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OSHA Criticized for Delays in Issuing Workplace Safety Rules

People may expect that government entities move slowly when adopting new rules. Even so, the Occupational Safety and Health Administration (OSHA) takes more time than most government agencies when issuing new regulations. On average it takes OSHA almost eight years to adopt a new safety regulation, and during that time workers may be at risk for workplace accidents and injuries.

Compared to the Transportation Department, it takes two times as long to approve a new regulation at OSHA. The OSHA rulemaking process also takes 50 percent longer compared to the Environmental Protection Agency.

Twenty-five percent of OSHA's safety rules issued since 1981 have taken over 10 years to complete, some even longer. For example, it took OSHA 19 years to issue standards for scaffolding safety. During the almost ten years it took the agency to issue safety rules for construction cranes several people were killed in accidents.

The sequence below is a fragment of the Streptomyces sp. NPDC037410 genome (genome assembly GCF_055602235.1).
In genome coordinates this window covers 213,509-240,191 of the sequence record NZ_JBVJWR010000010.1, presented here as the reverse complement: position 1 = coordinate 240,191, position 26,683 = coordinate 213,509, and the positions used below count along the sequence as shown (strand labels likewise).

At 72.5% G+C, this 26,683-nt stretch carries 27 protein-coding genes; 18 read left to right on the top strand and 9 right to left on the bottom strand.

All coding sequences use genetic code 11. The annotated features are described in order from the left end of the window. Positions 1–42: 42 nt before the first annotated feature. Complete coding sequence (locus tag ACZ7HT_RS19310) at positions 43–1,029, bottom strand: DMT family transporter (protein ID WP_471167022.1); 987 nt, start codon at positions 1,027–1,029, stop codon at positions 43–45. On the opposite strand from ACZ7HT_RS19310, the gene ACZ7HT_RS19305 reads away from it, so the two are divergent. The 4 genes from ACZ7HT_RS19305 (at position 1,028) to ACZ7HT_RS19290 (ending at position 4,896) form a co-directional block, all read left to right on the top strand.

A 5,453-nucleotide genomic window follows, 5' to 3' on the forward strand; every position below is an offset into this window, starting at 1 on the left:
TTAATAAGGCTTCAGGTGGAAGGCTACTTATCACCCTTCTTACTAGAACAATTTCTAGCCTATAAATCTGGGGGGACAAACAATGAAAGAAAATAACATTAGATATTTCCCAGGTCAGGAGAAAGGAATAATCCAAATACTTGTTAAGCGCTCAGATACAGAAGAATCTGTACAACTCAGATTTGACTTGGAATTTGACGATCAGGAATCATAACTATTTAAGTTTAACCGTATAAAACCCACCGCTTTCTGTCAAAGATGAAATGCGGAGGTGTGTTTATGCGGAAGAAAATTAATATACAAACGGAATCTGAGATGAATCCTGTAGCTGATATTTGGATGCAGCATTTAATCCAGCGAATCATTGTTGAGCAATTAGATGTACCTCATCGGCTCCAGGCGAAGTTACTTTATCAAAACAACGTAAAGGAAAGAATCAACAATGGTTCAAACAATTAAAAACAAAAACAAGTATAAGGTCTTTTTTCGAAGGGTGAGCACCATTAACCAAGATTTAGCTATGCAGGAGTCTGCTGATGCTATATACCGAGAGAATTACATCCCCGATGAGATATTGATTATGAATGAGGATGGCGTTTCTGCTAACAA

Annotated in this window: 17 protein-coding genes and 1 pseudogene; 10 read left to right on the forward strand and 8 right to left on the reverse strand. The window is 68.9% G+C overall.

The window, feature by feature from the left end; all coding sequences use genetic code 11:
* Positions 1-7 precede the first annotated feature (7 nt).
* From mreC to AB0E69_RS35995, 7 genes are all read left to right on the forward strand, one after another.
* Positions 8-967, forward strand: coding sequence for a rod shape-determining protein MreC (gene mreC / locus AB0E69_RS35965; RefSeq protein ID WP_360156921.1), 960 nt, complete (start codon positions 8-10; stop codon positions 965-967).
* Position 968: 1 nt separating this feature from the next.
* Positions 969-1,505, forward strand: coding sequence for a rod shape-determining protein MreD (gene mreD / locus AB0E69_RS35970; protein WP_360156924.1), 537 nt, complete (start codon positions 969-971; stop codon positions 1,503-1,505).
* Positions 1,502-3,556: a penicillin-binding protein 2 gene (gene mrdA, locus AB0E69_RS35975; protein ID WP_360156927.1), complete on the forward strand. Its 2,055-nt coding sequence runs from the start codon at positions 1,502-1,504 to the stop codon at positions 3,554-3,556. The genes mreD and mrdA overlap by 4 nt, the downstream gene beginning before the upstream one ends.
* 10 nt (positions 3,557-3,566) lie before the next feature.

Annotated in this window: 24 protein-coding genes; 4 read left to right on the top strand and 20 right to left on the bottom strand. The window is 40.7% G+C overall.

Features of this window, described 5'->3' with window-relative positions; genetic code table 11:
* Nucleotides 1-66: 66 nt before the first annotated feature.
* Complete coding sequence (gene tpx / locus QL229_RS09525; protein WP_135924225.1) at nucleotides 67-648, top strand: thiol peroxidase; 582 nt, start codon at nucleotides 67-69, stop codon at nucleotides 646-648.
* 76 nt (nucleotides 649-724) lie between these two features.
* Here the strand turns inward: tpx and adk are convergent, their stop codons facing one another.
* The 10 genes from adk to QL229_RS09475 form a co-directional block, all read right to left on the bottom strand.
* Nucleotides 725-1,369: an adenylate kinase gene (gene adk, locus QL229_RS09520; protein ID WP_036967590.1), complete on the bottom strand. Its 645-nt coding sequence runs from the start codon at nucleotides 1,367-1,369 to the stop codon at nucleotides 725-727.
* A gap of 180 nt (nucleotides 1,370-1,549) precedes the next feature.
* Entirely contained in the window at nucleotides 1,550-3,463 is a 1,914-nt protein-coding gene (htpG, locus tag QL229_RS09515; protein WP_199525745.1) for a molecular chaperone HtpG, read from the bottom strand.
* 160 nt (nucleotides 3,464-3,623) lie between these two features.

OSHA officials say delays are caused by changing priorities, a higher standard of judicial review compared to other government agencies, and involvement and litigation from business groups.

The former director of Washington state's OSHA program explained, "We have created barriers based on false alarms, and the need now is to lower them so that worker protection can proceed again without delay." He added that, "It is no exaggeration to say that lives are at stake."

To increase efficiencies, one recommendation made by experts is that OSHA collaborate more with other government agencies to avoid duplicating work.

Source: Insurance Journal, "OSHA Hit for Taking Too Long to Adopt Workplace Safety Rules," Sam Hananel, April 23, 2012.

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